I sure have. It was 1964 and I was on assignment for The Nation magazine to write a review of the Beatles at Carnegie Hall, their first live appearance in the United States.
No Soul in Beatlesville
There I was, standing on a shaky balcony seat trying to see the stage over a mob of hysterical, screaming and sobbing 13-year-old girls. I was 25 years old and a rhythm and blues purist, a wannabee soul brother. I didn’t get the Beatles.
My review? It was vicious. I called it No Soul in Beatlesville and eviscerated the band as “derivative, a deliberate imitation…manna for dull minds”.
I’ve been apologizing ever since.
“Ok,” I later told my musical family and friends, “I was an idiot. I admit it!”
I should have counted to ten, reconsidered what I’d written more carefully, sought an outside opinion. (My mantra as a developmental editor.) But I didn’t, and The Nation published it as written. It’s been coming back to haunt me ever since. Fifty years of mortifying shame. Oy vey!
It’s back to bite me yet again
Will it ever stop? Now, to throw some salt on it, The Nation is marking the 50th anniversary of the Beatles arrival on these shores in their upcoming issue by reprinting my embarrassing review as a “Blast from the Past” with commentary by Editor and Publisher Katherine vanden Heuvel.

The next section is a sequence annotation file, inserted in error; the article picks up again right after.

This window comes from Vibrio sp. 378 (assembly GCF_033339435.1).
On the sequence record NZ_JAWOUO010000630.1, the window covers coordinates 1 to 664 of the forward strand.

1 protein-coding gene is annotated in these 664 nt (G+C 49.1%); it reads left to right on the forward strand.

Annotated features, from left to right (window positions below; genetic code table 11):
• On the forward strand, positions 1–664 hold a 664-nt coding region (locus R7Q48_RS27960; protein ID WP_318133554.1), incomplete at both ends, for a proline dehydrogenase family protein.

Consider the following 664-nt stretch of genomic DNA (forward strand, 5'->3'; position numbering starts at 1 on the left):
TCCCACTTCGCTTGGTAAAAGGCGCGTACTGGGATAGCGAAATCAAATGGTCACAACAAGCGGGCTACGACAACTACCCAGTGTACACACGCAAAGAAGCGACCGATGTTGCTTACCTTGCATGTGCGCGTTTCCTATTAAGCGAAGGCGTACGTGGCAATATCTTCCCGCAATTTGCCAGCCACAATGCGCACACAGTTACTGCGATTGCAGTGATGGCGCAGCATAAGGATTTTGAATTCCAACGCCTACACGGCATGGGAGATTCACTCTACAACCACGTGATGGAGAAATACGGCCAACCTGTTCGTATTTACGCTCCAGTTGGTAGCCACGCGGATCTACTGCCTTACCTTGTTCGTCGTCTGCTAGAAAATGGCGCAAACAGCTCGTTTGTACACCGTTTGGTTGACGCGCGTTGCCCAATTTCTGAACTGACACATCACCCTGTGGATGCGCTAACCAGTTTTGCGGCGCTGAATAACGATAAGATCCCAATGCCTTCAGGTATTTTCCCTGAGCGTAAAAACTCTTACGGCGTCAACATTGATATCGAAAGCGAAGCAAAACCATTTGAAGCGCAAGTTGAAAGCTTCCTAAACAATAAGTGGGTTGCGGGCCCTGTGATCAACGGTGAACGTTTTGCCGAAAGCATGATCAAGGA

Here’s what she writes about my original essay:
“If we are told to remember the Beatles’ arrival in the United States fifty years ago last month as an “invasion,” it is as one that was unopposed. The 73 million people who watched [on the Ed Sullivan show] Paul McCartney count the band into “All My Loving” on February 9, 1964 shattered all records, representing nearly two-fifths of the US population at the time, despite the fact that only 17 percent of American homes even had televisions in them. We surrendered without resistance, it often seems—a view evident in one Amazon review of a collection of the late Bill Eppridge’s photographs from the Beatles’ first week in the US. “Those six days did change the world,” the commenter writes, “by simply unifying us all with faces of sheer happiness.”